“Are your hands clean?” When I was young we had a giant dictionary, proudly displayed on its own wooden stand in the living room. I was encouraged to look up words and to browse, but invariably the question came first, “Are your hands clean?” Like most children, a respect for the physical condition of books was instilled early in my formative years.
Because I’m a book artist and instructor, I am often asked for my opinion on books; their storage and care (depends), whether or not it’s OK to write in the margins (depends), how I feel about artist books versus fine bindings (completely different beasts), whether or not to tear paperbacks up and make art (you bet), whether books should be “restored (not if they are precious),” etc. As a student of historical bindings, my feelings have evolved.
In the Middle Ages parchment and inks were handmade. It might take 100 calf skins and a year of labor to copy out and bind a vellum book, not to mention the time and effort to paint miniatures. One does not write in these books and one must schedule an appointment and wear gloves to even touch them. There, rule one. Done. Easy.
Collectors often purchase historically significant books only to take them apart and sell the leaves separately. The book may be worth quite a bit more sold as individual leaves than as an intact structure. A student of mine recently went to see one of Leonardo’s scientific notebooks, the Codex Leicester. It was purchased in 1994 by Bill Gates for $30,802,500, and then he had it disassembled for display.
Disbinding a book, no matter how carefully it is done, erases part of its history. When books are preserved at a university or a museum where these types of concerns are paramount, the process is meticulously recorded, the book is photographed and all pieces, no matter how small, are carefully stored. Every effort is made to preserve the provenance of the book. Why? Can’t scholars just photograph it, write down all the details and then move on? Why keep all the dusty fragments and bits of thread?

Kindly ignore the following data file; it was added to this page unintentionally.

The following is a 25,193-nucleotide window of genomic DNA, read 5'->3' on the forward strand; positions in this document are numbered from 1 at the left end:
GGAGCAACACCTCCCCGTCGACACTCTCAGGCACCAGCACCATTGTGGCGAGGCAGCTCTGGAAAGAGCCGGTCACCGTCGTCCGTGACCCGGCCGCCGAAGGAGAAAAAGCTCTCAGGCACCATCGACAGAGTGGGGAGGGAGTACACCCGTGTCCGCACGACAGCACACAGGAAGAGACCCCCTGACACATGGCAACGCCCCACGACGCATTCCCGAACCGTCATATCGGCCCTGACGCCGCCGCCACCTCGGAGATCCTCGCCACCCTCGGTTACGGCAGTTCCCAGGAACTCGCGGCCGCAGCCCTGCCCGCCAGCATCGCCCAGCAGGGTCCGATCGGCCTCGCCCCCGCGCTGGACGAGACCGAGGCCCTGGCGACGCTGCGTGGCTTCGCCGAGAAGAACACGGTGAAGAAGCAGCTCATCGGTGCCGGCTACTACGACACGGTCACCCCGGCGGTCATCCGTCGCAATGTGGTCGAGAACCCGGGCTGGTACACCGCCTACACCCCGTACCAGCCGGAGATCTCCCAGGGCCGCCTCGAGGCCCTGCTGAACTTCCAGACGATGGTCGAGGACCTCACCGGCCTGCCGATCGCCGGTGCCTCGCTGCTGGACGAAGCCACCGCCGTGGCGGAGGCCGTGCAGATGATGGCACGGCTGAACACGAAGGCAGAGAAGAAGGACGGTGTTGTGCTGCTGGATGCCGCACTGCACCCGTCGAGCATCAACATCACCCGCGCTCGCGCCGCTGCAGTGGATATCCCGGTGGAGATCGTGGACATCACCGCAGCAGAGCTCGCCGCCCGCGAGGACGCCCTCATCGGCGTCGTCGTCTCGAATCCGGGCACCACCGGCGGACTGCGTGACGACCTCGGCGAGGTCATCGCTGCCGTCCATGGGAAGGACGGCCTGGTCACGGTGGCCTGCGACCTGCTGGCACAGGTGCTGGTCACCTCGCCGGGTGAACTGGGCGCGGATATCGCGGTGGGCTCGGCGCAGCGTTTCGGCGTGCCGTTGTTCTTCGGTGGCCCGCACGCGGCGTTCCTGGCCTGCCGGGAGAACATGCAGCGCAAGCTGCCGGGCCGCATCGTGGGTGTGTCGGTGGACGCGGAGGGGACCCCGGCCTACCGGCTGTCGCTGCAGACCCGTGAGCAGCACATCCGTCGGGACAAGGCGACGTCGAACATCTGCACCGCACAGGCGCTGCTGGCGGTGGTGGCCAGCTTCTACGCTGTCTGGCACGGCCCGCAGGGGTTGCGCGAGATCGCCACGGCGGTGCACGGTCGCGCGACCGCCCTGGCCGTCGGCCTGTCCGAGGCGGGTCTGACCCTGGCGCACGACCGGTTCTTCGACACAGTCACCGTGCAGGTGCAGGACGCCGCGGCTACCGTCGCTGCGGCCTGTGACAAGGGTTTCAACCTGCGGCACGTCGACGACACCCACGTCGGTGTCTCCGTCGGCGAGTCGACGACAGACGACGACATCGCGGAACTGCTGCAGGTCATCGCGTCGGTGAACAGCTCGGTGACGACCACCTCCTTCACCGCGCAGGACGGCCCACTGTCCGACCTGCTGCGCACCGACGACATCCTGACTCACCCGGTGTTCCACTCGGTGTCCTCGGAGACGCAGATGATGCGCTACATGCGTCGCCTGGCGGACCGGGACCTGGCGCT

Consider technology. Until recently we could see that sometimes ink had been scraped off a manuscript and then new text written over it – an interesting curiosity called a palimpsest – but we couldn’t read the underlying text. With x-rays scholars can actually read the original words underneath. Now they can study texts that someone deemed unworthy, outdated or incendiary enough to expurgate. We can’t destroy information that someone in the future might be able to see or interpret differently than we do.
On the other end of the spectrum is today’s high speed, machine-made, ten thousand-copy run world of printed books.
If I’m reading a mass-produced book I’ll write in the margins with no qualms. In fact, I can hardly read without a pen or pencil in my hand. In school I got into the habit of summarizing each paragraph of a book with a word or four in the margin. It helped me absorb what I read and it also gave me a quick reference if I wanted to look up something later, but it did nothing for the book.
Sidelong glances from other students and the fact that I couldn’t sell the books back to the school made me analyze my behavior, but I persisted. When I read more recently that monks often wrote or doodled in the margins of their manuscripts I felt completely vindicated. Their marginalia became part of the history of the book.
My current personal rule is that if a book is precious in any way, even to a minority of one; through history, rarity, sentiment or for any other reason, it will be treated with due respect and dignity. If, on the other hand, it’s one of 40,000 copies made by a machine in 1983, it will not be venerated simply for being a book.